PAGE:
Tuesday, March 22, 2011
Yeah, d@mmit, I gained three pounds. Know what's funny? I'm more upset about that than about losing my job. How is that possible? Well, with losing my job, I could see the axe about to fall. With the three pound weight gain, I have no explanation. I know it's water weight and it's not even close to that time of month. So when I weighed this morning, I was, like, WTF?
I'm an extremely intuitive person and I knew I was screwed when they put me on a performance improvement plan 90 days after my date of hire. I had already gotten most of the grief out of my system and launched a quiet job search. So when my boss set up a monday 4:30 pm meeting two weeks in advance, I knew what time it was. The meeting went like this:
Bad Boss: "How are you coming along on the eight goals I set for your 60 day performance improvement plan?"
Me: "I've made progress. I will brief you on my progress for each goal." I start to discuss my activities and the progress I've made.
Bad Boss: "Sounds to me like you're making progress. Still I'm concerned about..." (starts to bring up things that do not appear on my performance improvement plan.)
Me: "Here are the strategies I've developed to address those items." I start to brief him on my plan and philosophy. I read the expression on his face, so I pause and ask the magic question: "Do you see me here in 30 days?"
Bad Boss: "I don't think you're going to make it."
Me: (Pause) "Then let's discuss my severance."
At that point the conversation shifts to negotiations. I negotiate two month's severance pay. Bad Boss looks like he's going to cry. He asks when I want my last day to be (seriously???) I tell him, "Today."
I handled myself calmly and professionally. I don't cry, complain, argue---none of that. It's not for him to see because my response is the only thing I can control. Besides, I had been there less than a year and the pay really sucked considering the scope of the job. Bad Boss offers to help me find another job, says he's willing to make some calls and be a reference. My only response is, "If you need an independent contractor--call me." I extend my hand, look him square in the eye, and shake his hand firmly. Who knows, he might have to call because I made a conscious decision to wrap up three projects and submit them the day AFTER our meeting. I'm the only one with the online userids and passwords to all three projects. Without my information, they can't access the work.
When I walked out of the office, I was surprised to see that they had sent most of my co-workers home. Probably because they thought I'd go off on everybody and create a scene. I must've been a major disappointment. I joked with a former co-worker as he helped me carry my boxes to my car. I told him that I had enjoyed working with him and that I knew that God was not going to give me any more than I could handle. When I pulled out of the parking lot, my co-worker/friend/Soror followed me. We drove and parked in a lot about two blocks from the job. I got into her car and it was only then that the tears started to flow.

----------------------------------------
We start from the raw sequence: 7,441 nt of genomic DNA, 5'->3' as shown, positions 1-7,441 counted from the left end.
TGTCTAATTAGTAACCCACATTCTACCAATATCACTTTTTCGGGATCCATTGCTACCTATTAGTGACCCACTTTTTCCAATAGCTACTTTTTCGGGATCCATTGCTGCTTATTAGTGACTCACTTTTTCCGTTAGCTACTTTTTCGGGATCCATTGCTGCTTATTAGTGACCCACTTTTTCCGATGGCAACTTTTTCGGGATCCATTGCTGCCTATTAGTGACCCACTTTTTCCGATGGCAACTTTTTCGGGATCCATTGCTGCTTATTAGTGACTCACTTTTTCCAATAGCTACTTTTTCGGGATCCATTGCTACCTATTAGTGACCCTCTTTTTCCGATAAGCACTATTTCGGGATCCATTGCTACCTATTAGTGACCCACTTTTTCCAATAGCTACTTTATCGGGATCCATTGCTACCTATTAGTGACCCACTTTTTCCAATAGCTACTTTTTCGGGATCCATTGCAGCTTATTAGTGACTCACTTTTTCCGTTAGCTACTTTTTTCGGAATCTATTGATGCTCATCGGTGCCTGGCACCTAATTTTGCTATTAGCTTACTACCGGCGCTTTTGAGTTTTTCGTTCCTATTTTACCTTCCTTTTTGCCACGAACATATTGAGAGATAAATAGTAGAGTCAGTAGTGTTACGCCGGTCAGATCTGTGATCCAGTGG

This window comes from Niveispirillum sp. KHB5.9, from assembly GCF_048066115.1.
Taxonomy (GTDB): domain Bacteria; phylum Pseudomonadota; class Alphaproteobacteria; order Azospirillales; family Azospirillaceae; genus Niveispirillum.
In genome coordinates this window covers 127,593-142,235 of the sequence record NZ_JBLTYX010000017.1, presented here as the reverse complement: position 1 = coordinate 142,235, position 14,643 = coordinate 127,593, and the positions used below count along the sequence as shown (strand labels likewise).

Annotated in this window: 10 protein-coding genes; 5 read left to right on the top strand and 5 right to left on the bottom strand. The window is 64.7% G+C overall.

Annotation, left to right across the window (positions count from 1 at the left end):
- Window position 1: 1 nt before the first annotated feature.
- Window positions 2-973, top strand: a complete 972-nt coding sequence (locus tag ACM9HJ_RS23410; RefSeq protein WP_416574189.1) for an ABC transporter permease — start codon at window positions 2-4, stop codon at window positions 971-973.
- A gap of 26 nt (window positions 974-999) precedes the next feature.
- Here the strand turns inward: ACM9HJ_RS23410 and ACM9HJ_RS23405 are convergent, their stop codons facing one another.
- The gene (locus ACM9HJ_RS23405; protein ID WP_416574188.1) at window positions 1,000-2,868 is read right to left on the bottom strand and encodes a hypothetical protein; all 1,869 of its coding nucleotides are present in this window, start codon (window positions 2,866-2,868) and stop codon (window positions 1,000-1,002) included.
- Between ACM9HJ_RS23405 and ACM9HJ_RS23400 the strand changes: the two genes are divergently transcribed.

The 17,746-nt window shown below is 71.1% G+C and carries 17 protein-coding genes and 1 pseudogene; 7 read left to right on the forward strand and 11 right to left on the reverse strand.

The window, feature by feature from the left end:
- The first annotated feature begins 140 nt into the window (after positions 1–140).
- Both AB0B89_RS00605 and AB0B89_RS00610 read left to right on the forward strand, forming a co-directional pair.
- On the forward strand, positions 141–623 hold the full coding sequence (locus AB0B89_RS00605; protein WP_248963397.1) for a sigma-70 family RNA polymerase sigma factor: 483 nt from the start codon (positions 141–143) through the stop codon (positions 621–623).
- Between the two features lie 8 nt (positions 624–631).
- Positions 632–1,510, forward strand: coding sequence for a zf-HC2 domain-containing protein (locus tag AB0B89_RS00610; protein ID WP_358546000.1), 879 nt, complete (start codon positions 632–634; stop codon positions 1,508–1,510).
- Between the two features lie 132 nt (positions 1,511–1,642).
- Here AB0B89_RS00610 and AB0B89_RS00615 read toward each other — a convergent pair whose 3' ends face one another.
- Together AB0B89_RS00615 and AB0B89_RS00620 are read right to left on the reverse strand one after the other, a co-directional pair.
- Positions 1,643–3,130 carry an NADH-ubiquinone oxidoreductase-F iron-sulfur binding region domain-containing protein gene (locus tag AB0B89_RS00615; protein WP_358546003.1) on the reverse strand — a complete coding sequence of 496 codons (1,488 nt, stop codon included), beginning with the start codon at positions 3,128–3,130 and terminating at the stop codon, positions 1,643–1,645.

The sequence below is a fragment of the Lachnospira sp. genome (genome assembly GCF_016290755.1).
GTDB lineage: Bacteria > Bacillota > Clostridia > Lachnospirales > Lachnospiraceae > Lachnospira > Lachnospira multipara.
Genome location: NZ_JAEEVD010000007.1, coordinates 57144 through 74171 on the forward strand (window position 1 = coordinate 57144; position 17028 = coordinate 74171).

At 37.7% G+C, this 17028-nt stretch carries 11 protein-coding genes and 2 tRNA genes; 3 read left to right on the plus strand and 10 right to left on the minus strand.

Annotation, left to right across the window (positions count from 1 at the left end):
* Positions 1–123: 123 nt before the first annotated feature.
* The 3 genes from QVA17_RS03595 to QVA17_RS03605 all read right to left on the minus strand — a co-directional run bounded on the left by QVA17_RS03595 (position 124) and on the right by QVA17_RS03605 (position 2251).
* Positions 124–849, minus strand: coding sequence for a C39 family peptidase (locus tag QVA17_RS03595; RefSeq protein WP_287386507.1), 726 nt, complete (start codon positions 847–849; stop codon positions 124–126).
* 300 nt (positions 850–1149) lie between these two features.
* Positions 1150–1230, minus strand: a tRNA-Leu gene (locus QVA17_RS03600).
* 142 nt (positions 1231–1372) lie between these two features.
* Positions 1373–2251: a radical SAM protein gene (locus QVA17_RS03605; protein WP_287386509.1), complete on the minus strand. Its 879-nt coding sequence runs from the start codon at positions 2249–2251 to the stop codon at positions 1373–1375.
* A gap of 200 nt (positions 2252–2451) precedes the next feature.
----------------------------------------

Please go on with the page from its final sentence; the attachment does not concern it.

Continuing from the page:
When I told my family and friends, about losing my job they were like, "How did you figure out what was happening?" I told them, so I'll tell you. Here are the classic signs:
1) You are no longer "in the loop" on decisions
2) You are not even "in the loop" on decisions affecting the department you run
3) You have a major philosophical difference with your boss about how your job is to be performed
4) Your boss starts to avoid you--no small talk, no feedback positive or negative, no response to your emails
5) You are blamed for things that are beyond your control
6) You get little or no credit for your ideas or a job well done
7) A co-worker with major power in the organization is openly competing with you
8) You have a conversation with the office pariah about the organization's dysfunction and discover you agree with them more than you do with your team
9) The organization is a bad cultural fit. In my case, the overt religiosity within the organization made me uncomfortable---and I'm a christian.
10) Your subordinates and your boss start breaking the chain of command
So now, for the first time in decades, my entire future is a blank slate. I have NO idea where I will be working or living a year from now. The changes in my life are happening so rapidly, my head is spinning. Before I can start filling in the blanks, I'm giving myself a week to lick my wounds, hold pity parties with my friends and family, and just feel sorry for myself. After that, I'm launching my job search. I am actually thinking about going into business for myself. I'm getting tired of Bad Bosses and Crazy Bosses.
The only thing that's keeping me sane is my faith in God and my SP program. Okay, so maybe I can't control losing my job or finding three pounds, but I CAN pray and maintain my eating and my exercise habits.
Onward and Downward.